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When 15 speakers take the stage for Ignite Raleigh 4 on Wednesday, they will have just five minutes each to explain how they think mobile technology and the Internet are changing the way people live.
There’s no right answer, and the speakers can take their talks in any direction they like, but the rules of the presentation are firm: five minutes, 20 slides, 15 seconds per slide. It’s a format known as an ignite speech, and in cities around the world, people are gathering to share their speeches with audiences interested in learning about new ideas in a fast, fun way. The motto: “enlighten us but make it quick.”
Boyles, a co-founder of the Ignite Raleigh group, said the events, which got their start in Seattle in 2006, are sometimes called “a variety roadshow for geeks.” People share ideas they are passionate about with the ultimate goal of inspiring their audience to take an interest or take action. In Raleigh, the topics have ranged from a day in the life of a meteorologist to local beers to the concept of infinity.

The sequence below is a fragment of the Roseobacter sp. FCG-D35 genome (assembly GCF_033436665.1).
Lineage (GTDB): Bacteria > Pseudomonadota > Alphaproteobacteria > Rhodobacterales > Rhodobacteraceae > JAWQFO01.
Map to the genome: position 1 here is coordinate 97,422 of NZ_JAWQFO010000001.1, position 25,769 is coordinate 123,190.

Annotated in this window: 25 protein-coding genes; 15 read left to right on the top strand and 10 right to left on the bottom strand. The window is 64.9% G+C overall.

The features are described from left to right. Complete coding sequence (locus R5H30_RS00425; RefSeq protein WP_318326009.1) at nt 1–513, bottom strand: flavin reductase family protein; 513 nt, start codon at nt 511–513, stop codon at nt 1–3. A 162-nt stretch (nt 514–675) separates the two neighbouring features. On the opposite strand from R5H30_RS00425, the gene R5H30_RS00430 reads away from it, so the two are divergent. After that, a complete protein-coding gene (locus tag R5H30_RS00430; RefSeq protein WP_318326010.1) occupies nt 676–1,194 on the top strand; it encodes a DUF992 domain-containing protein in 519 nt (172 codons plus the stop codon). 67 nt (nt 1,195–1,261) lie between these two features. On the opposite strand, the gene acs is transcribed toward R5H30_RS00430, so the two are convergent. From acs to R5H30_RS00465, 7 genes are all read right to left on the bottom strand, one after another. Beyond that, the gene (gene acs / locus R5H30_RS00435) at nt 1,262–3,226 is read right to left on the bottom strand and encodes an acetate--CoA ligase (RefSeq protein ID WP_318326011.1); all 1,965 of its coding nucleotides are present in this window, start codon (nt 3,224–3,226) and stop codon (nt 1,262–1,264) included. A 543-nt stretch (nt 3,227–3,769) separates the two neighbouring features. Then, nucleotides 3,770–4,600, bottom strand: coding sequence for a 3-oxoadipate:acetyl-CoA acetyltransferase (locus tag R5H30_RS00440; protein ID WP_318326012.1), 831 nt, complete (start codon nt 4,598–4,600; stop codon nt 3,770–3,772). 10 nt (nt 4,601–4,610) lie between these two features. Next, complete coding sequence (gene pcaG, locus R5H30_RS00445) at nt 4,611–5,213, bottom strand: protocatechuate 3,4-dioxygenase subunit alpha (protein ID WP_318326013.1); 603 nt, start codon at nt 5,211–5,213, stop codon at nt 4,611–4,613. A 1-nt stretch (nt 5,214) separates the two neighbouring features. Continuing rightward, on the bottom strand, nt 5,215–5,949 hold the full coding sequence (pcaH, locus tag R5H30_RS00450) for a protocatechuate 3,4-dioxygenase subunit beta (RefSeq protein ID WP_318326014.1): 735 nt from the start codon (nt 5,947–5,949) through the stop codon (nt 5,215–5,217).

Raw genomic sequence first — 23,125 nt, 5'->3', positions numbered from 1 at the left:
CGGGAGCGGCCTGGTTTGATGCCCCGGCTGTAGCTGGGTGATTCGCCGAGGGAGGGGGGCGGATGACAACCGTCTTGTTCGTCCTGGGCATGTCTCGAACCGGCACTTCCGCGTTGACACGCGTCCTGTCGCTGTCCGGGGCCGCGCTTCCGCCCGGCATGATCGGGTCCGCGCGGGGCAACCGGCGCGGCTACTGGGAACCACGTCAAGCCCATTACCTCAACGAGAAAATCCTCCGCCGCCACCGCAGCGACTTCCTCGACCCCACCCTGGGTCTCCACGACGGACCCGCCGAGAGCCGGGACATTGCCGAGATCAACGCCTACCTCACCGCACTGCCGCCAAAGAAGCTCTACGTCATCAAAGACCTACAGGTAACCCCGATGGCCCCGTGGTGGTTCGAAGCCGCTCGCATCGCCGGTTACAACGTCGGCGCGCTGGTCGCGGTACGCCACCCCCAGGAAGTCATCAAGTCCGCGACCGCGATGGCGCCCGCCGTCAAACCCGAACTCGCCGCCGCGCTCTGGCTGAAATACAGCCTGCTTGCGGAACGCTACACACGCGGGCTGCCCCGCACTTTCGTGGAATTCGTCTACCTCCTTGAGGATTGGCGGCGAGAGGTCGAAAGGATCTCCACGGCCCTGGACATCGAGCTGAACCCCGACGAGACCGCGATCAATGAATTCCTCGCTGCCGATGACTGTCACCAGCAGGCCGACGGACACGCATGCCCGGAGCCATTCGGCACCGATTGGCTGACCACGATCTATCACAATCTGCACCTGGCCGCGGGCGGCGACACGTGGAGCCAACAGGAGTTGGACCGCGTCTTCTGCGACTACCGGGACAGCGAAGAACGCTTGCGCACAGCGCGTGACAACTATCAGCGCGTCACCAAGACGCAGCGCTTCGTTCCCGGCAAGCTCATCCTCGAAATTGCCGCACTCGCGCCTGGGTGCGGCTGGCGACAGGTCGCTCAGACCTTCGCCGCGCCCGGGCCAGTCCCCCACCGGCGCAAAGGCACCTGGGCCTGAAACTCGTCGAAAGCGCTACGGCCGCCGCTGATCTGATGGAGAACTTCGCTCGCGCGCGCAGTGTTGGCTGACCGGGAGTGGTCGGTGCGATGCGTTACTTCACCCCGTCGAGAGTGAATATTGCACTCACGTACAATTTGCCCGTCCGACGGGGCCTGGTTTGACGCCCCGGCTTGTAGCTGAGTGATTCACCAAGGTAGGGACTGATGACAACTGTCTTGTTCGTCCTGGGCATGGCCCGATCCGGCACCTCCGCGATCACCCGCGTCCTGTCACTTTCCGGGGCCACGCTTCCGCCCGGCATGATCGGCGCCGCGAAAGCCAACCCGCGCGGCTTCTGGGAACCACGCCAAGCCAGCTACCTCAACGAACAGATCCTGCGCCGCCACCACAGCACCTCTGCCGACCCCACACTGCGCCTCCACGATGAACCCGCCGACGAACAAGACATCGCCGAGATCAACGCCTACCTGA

“There’s always a lot of fun and humor,” Boyles said. “It’s really kind of a crash course in how to give a speech.”
This is the fourth show for Ignite Raleigh, which started in 2009. Boyles, who lives in Wake Forest and works as a social media strategist for IBM, said 600 people typically register to attend the Raleigh shows.
Not all Ignite shows have a theme, but this year Ignite Raleigh asked speakers to address the question: “How is social changing _______?” The speakers fill in the blank, but they all will ponder the question of how life and culture are changing because of the way people use the Internet to connect with one another, including when they’re on the go. Organizers chose the speakers from an open call for potential topics.
Ignite Raleigh is put on by a team of volunteers with local sponsors including the Lincoln Theatre, NBC-17, Capstrat and TIMA.
Ignite also partners with a charity each year. This year, the show will feature the Food Bank of Central & Eastern North Carolina, including its social media ambassador program. Through the program, people who use social media sites such as Facebook and Twitter can help the food bank by promoting its activities.